#  Get survival time median survival_time_median = kmf.median_survival_time_print(” The median survial time: “, survival_time_median)

The median survial time:  310.0

survival function with confidence interval

 #  Plot survival function with confidence interval survival_confidence_interval = kmf.confidence_interval_survival_function_ plt.plot(survival_confidence_interval[‘KM_estimate_lower_0.95’], label=”Lower”)plt.plot(survival_confidence_interval[‘KM_estimate_upper_0.95’], label=”Upper”)plt.title(“Survival Function with confidence interval”)plt.xlabel(“Number of days”)plt.ylabel(“Survial Probablity”)plt.legend()plt.show()

Cumulative survival

 #  Cumulative survivalcumu_surv = kmf.cumulative_density_ #  Plot cumulative densitykmf.plot_cumulative_density()plt.title(“Cumulative density”)plt.xlabel(“Number of days”)plt.ylabel(“Probablity of death”)plt.show()

Median survival

 # Median time left for event median_time_to_event = kmf.conditional_time_to_event_plt.plot(median_time_to_event, label = “Median  time left”)plt.title(“Median time to event”)plt.xlabel(“Total days”)plt.ylabel(“Conditional median time to event”)plt.legend()plt.show()

#### 3.2 Kaplan-Meier Estimator with groups

Until now, we saw how we could find the survival probability and hazard probability for all of our observations. Now it is time to perform some analysis on our data to determine whether there is any difference in survival probability if we divide our data into groups based on specific characteristics. Let’s divide our data into two groups based on sex: Male and Female. Our goal here is to check is there any significant difference in survival rate if we divide our dataset based on sex. Later in this tutorial, we will see on what basis do we divide the data into groups.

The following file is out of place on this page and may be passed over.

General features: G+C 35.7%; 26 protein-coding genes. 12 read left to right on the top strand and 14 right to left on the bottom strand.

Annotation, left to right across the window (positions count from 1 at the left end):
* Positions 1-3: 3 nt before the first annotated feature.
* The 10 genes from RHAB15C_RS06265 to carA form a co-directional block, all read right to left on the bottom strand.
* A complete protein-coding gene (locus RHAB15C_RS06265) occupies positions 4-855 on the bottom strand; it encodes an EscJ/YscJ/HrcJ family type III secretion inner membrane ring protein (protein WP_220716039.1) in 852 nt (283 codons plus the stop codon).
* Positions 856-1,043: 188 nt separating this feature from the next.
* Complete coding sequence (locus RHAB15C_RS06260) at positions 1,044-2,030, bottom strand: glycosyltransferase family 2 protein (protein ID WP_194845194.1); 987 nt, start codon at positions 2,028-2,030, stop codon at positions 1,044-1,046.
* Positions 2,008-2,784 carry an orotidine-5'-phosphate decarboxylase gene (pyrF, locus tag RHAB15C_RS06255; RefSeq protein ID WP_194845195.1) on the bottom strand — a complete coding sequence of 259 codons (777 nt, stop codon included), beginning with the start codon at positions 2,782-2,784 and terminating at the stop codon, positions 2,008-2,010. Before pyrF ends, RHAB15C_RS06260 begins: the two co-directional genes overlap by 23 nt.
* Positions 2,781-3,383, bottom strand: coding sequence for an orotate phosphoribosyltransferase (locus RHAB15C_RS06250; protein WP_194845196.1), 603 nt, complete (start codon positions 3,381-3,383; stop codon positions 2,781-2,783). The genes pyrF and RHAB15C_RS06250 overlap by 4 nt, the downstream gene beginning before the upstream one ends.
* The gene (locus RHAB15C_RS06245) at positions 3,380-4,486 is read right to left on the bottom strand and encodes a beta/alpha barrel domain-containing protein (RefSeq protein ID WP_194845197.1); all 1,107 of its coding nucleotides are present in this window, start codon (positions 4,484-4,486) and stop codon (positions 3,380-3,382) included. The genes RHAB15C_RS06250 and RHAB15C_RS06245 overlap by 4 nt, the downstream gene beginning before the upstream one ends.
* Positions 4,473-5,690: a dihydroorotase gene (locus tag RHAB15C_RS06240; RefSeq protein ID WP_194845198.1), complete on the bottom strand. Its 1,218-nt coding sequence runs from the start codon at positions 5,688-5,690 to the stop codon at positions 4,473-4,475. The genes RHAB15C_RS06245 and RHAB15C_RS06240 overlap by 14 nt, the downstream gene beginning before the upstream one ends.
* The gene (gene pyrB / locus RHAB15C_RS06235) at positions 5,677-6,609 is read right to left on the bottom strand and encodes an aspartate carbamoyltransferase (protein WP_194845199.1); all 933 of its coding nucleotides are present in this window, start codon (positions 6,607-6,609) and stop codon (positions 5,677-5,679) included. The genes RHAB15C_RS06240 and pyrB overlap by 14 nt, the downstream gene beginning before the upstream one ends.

# KM for Male and Female kmf_m = KaplanMeierFitter()kmf_f = KaplanMeierFitter()Male = df.query(“sex == 1”)Female = df.query(“sex == 2″)kmf_m.fit(durations=Male.time, event_observed=Male.dead, label=”Male”)kmf_f.fit(durations=Female.time, event_observed=Female.dead, label=”Female”)

survival function comparison

 # Plot survival function kmf_m.plot()kmf_f.plot()plt.title(“KM Survival Probaility: Male vs Female”)plt.xlabel(“Days”)plt.ylabel(“Survival Probability”)plt.show()

cumulative density comparison

 #  Plot cumulative density kmf_m.plot_cumulative_density()kmf_f.plot_cumulative_density()plt.title(“Cumulative density”)plt.xlabel(“Number of days”)plt.ylabel(“Probablity of death”)plt.show()

#### 3.3 Log-Rank Test:

The log-rank test is a hypothesis test that is used to compare the survival distribution of two samples.

Goal: Our goal is to see if there is any significant difference between the groups being compared.

Null Hypothesis: The null hypothesis states that there is no significant difference between the groups being studied. If there is a significant difference between those groups, then we have to reject our null hypothesis.

 from lifelines.statistics import logrank_test time_m = Male.timeevent_m = Male.dead time_f = Female.timeevent_f = Female.dead results = logrank_test(time_m, time_f, event_m, event_f)results.print_summary()print(“P-value: “, results.p_value)

Less than (5% = 0.05) P-value means there is a significant difference between the groups we compared. We can partition our groups based on their sex, age, race, treatment method, and others.

We have compared the survival distributions of two different groups using the famous statistical method, the Log-rank test. Here we can notice that the p-value is 0.00131 (<0.005) for our groups, which denotes that we must reject the null hypothesis and admit that the survival function for both groups is significantly different.